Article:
India’s government is currently in the process of testing a solution that will allow it to spy on BlackBerry users sending and receiving data over India’s cellular airwaves. The country’s Telecom Secretary has confirmed that India’s Department of Telecommunications is testing the solution, which will allow government officials to monitor several services tied to Research In Motion’s BlackBerry smartphones. The new solution being tested is part of India’s demands to gain access to messages sent by its citizens, and the government has threatened to ban BlackBerry devices if it is not granted access to users’ data. RIM has cooperated with some of India’s demands in the past, having provided it with the means to see messages sent via BlackBerry Messenger and to monitor web browsing, but the Waterloo, Ontario-based vendor has insisted on multiple occasions that it does not possess the capability to monitor encrypted emails sent and received via its corporate BES service. India’s Telecom Secretary would not specify which BlackBerry services this new monitoring solution addresses.
RIM has announced that the company’s first BlackBerry tablet will go on sale in sixteen new countries over the next month, including Australia, France, Germany, India, the United Arab Emirates, and the United Kingdom. Its unclear if RIM has any carrier partners lined up or how much the device will retail for abroad. In the United States, Sprint most recently announced that it will begin selling the Wi-Fi PlayBook, and it also has plans to sell a 4G WiMAX version of the tablet this summer. More →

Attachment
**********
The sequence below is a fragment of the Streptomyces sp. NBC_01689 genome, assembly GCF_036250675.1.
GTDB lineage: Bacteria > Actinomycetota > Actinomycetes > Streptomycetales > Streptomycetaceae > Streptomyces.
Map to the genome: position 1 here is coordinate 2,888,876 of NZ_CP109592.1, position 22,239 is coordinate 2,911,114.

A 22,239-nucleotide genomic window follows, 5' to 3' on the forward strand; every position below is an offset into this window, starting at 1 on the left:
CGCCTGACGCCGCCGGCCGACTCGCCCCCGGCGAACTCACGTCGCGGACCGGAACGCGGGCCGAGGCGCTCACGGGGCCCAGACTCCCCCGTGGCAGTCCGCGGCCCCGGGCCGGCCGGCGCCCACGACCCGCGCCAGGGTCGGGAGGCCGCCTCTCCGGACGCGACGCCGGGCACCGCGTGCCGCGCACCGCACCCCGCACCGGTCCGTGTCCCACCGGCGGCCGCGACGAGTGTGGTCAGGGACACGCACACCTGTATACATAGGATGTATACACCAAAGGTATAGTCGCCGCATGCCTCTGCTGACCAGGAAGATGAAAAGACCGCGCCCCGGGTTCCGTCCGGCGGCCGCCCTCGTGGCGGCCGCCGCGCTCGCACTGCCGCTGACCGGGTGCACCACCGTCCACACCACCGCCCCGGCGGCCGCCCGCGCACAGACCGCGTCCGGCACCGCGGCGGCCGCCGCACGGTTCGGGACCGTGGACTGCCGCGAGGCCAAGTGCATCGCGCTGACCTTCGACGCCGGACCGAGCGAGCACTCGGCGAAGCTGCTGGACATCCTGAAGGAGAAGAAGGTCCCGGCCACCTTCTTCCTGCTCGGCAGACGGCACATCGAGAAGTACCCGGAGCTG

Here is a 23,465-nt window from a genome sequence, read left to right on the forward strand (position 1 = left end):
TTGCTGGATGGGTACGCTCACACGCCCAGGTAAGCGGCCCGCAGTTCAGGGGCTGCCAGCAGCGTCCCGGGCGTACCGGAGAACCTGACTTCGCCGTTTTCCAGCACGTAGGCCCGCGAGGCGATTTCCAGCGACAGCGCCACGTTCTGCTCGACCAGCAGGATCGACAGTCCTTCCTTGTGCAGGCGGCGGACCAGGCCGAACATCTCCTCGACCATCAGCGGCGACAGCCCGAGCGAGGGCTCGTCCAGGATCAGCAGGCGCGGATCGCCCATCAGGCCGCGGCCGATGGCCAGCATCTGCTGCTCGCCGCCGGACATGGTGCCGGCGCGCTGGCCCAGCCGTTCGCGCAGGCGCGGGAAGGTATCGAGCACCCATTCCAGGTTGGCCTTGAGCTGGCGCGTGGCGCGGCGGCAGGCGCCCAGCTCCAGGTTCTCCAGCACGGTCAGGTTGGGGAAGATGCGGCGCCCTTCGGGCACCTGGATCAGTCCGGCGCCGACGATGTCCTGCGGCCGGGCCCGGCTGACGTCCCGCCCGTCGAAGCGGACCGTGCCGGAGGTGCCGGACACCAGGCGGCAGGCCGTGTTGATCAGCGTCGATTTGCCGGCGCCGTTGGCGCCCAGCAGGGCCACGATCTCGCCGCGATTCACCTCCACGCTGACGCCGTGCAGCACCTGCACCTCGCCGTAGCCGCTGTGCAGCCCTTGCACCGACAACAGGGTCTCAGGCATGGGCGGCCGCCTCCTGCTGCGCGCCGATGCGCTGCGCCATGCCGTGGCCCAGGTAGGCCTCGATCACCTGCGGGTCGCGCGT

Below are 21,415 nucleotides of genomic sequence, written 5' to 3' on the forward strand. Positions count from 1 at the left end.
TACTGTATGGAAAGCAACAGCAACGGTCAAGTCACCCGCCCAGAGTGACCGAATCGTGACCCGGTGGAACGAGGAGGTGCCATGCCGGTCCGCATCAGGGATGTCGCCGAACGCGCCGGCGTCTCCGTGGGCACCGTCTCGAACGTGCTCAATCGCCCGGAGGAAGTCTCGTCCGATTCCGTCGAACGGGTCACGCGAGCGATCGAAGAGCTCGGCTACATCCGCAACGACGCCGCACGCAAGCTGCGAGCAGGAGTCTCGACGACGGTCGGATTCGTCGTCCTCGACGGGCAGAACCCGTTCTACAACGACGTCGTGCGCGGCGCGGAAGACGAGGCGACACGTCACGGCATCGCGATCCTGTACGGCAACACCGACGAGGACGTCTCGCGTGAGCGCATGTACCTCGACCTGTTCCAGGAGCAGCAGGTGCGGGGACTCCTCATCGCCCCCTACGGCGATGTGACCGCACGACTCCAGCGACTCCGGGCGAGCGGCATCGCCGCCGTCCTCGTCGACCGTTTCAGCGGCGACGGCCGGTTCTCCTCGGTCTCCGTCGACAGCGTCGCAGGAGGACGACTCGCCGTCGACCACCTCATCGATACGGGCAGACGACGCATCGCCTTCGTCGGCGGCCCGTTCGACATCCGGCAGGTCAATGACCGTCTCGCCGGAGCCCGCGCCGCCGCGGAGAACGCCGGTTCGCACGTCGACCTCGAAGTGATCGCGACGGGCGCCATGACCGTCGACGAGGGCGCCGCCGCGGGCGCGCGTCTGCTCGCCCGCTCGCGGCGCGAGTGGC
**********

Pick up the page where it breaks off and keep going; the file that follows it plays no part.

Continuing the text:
The United Arab Emirates’ Telecommunications Regulatory Authority (TRA) on Saturday stated its intentions to limit the access its citizens have to RIM’s BlackBerry Enterprise Servers. RIM said on Sunday, however, that new regulations in the UAE will impact all smartphones and not just BackBerry devices. “The TRA has confirmed to RIM that any potential policy regarding enterprise services in the UAE would be an industry-wide policy applying equally to all enterprise solution providers,” RIM said in a statement. This is clearly a touchy subject for RIM. The secure smartphone maker has been at war for years with officials in India demanding access to corporate emails sent and received with its devices, and now the fight has spilled over into other countries. RIM insists that other companies are impacted by these regulations as well, however, and Co-CEO Mike Lazaridis recently stormed out of an interview when pressed on the subject. Of course India’s regulations are affecting other companies, but RIM gets the most media attention because its devices have touted security so much since their introduction, and because RIM is the only company so far that said it cannot grant India the access it needs. More →
Though the move has yet to cause Nokia CEO Stephen Elop to storm out of an interview, India’s Economic Times reported on Thursday that the country’s government has barred Nokia’s upcoming push email service. India’s Ministry of Home Affairs has relayed directives to the Department of Telecom stating that Nokia’s new push email product should not be permitted to launch in India until a system is put in place that will allow the government to monitor communications sent a received on devices. “In view of the Intelligence Bureau’s report, Department of Telecommunications is requested to advice the Telecom Service Providers not to launch Nokia’s proposed pushmail/powermail service without putting in place monitoring facilities to the satisfaction of the LEAs,” the Ministry wrote. Nokia did not immediately respond to a request for comment. More →